Abstract

http://ssrn.com/abstract=990801
 


 



Federalism and the State Recognition of Native American Tribes: A Survey of State-Recognized Tribes and State Recognition Processes Across the United States


Alexa Koenig


University of California, Berkeley - School of Law; University of San Francisco

Jonathan Stein


Gabrielino-Tongva Tribe


Santa Clara Law Review, Vol. 48, 2008

Abstract:     
Federalism and the State Recognition of Native American Tribes provides an overview of the legal status of state-recognized Native American tribes¿tribes that have been recognized by their respective states, but not the federal government. In the article, the authors discuss how state recognition functions within our federalist system and why state recognition has become increasingly important for states and tribes. The authors also categorize the various recognition schemes utilized by states into state law, administrative, legislative and executive recognition processes. Further, the authors provide a summary of the tribes recognized by each state and each state's regulatory approach to tribal-state relations. The article concludes with a brief argument in favor of greater rights on the part of state tribes.

Keywords: indian law, federalism, state tribes, state recognition, Native Americans, American Indians, separation of powers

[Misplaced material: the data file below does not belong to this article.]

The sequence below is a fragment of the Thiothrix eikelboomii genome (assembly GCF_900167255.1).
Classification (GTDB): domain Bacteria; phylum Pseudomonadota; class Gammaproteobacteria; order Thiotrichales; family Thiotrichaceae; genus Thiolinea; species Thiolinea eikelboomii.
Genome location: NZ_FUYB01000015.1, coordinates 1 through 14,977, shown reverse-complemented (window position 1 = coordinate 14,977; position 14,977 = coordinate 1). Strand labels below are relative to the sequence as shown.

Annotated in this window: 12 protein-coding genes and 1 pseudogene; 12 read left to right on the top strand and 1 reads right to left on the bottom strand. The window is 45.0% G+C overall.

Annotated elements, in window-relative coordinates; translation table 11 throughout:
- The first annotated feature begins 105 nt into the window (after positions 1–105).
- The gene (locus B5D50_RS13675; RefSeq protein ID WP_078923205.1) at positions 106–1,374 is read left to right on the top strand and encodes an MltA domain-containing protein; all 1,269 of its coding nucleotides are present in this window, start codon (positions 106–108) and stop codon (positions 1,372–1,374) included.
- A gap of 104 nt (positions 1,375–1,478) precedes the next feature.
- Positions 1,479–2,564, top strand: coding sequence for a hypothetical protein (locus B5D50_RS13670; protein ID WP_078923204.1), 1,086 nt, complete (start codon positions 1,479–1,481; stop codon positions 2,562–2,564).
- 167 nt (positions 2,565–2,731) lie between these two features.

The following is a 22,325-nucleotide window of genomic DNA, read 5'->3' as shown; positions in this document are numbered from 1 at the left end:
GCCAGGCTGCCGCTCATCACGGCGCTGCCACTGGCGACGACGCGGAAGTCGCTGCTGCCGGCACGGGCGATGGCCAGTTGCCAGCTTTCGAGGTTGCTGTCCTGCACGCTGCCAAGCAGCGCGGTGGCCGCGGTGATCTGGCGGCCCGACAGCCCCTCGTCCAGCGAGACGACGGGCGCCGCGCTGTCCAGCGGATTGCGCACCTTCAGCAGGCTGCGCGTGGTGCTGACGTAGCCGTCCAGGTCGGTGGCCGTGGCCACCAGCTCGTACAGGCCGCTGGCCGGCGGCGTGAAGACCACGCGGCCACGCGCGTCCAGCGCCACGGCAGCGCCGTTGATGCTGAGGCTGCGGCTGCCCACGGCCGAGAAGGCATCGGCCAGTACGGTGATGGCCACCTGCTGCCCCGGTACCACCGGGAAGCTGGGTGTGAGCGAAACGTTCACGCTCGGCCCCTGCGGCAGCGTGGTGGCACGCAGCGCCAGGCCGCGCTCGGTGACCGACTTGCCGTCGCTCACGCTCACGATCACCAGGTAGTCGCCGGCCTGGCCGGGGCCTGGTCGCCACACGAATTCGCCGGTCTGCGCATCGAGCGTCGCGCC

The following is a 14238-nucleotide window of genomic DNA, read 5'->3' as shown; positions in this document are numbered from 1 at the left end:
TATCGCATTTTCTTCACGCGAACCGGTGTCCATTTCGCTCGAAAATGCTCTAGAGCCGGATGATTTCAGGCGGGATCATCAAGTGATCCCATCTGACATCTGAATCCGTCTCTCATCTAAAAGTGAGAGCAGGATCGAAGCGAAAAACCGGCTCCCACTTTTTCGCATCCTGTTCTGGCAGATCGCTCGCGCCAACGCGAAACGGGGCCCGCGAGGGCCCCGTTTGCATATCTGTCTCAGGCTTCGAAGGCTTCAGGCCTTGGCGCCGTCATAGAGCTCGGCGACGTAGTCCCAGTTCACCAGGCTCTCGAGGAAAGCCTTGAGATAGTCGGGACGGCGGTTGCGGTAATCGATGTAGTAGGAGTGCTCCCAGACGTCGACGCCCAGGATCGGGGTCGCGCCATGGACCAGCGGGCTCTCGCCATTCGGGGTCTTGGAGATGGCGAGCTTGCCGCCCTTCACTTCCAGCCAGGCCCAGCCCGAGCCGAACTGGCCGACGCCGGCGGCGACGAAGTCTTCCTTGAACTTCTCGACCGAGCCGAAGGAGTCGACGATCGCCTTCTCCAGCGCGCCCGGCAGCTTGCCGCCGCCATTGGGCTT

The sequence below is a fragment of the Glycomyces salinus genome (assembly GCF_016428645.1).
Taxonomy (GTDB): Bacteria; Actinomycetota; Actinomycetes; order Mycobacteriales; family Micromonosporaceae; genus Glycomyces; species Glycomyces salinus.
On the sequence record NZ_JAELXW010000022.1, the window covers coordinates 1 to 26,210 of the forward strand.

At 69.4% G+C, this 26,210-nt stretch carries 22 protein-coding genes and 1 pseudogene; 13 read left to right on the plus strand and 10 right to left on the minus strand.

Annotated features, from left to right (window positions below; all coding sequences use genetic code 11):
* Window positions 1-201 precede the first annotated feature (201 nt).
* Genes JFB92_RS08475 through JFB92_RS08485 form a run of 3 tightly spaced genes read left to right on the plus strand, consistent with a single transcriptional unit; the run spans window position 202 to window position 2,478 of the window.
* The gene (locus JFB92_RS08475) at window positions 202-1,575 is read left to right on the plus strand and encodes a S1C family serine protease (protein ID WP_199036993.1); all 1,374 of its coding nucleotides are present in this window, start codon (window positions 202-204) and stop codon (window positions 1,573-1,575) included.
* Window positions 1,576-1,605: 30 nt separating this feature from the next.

Accepted Paper Series


Not Available For Download

Date posted: June 5, 2007 ; Last revised: December 3, 2007

Suggested Citation

Koenig, Alexa and Stein, Jonathan, Federalism and the State Recognition of Native American Tribes: A Survey of State-Recognized Tribes and State Recognition Processes Across the United States. Santa Clara Law Review, Vol. 48, 2008. Available at SSRN: http://ssrn.com/abstract=990801

Contact Information

Alexa Koenig (Contact Author)
University of California, Berkeley - School of Law ( email )
215 Boalt Hall
Berkeley, CA 94720-7200
United States
University of San Francisco ( email )
2130 Fulton Street
San Francisco, CA 94117
United States
Jonathan Stein
Gabrielino-Tongva Tribe ( email )
501 Santa Monica Blvd, Ste. 500
Santa Monica, CA 90401-2490
United States
310-587-2203 (Phone)
310-587-2281 (Fax)
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